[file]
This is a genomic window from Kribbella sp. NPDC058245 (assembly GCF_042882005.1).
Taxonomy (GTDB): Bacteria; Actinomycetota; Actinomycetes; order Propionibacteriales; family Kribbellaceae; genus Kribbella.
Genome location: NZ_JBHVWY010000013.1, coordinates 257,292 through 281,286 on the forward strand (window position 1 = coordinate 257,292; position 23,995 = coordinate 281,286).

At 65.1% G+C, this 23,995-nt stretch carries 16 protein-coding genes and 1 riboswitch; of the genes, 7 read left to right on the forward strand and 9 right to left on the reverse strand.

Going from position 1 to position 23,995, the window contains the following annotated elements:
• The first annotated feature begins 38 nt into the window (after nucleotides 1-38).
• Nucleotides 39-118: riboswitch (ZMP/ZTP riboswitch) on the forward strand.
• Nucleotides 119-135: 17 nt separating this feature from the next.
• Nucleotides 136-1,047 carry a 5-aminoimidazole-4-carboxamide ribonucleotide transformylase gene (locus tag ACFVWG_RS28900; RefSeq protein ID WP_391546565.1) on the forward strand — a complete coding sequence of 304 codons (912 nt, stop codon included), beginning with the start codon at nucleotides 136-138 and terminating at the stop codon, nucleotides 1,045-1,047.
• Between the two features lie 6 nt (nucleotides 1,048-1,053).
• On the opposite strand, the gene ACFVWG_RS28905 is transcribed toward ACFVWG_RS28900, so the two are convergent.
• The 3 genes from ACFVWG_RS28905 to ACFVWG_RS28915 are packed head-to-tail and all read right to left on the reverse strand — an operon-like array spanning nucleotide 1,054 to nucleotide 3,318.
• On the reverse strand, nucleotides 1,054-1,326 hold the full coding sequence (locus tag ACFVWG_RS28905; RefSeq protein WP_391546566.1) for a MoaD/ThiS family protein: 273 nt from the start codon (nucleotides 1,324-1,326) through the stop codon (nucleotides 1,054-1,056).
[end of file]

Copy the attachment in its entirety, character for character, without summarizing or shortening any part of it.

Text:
This is a genomic window from Kribbella sp. NPDC058245 (assembly GCF_042882005.1).
Taxonomy (GTDB): Bacteria; Actinomycetota; Actinomycetes; order Propionibacteriales; family Kribbellaceae; genus Kribbella.
Genome location: NZ_JBHVWY010000013.1, coordinates 257,292 through 281,286 on the forward strand (window position 1 = coordinate 257,292; position 23,995 = coordinate 281,286).

At 65.1% G+C, this 23,995-nt stretch carries 16 protein-coding genes and 1 riboswitch; of the genes, 7 read left to right on the forward strand and 9 right to left on the reverse strand.

Going from position 1 to position 23,995, the window contains the following annotated elements:
• The first annotated feature begins 38 nt into the window (after nucleotides 1-38).
• Nucleotides 39-118: riboswitch (ZMP/ZTP riboswitch) on the forward strand.
• Nucleotides 119-135: 17 nt separating this feature from the next.
• Nucleotides 136-1,047 carry a 5-aminoimidazole-4-carboxamide ribonucleotide transformylase gene (locus tag ACFVWG_RS28900; RefSeq protein ID WP_391546565.1) on the forward strand — a complete coding sequence of 304 codons (912 nt, stop codon included), beginning with the start codon at nucleotides 136-138 and terminating at the stop codon, nucleotides 1,045-1,047.
• Between the two features lie 6 nt (nucleotides 1,048-1,053).
• On the opposite strand, the gene ACFVWG_RS28905 is transcribed toward ACFVWG_RS28900, so the two are convergent.
• The 3 genes from ACFVWG_RS28905 to ACFVWG_RS28915 are packed head-to-tail and all read right to left on the reverse strand — an operon-like array spanning nucleotide 1,054 to nucleotide 3,318.
• On the reverse strand, nucleotides 1,054-1,326 hold the full coding sequence (locus tag ACFVWG_RS28905; RefSeq protein WP_391546566.1) for a MoaD/ThiS family protein: 273 nt from the start codon (nucleotides 1,324-1,326) through the stop codon (nucleotides 1,054-1,056).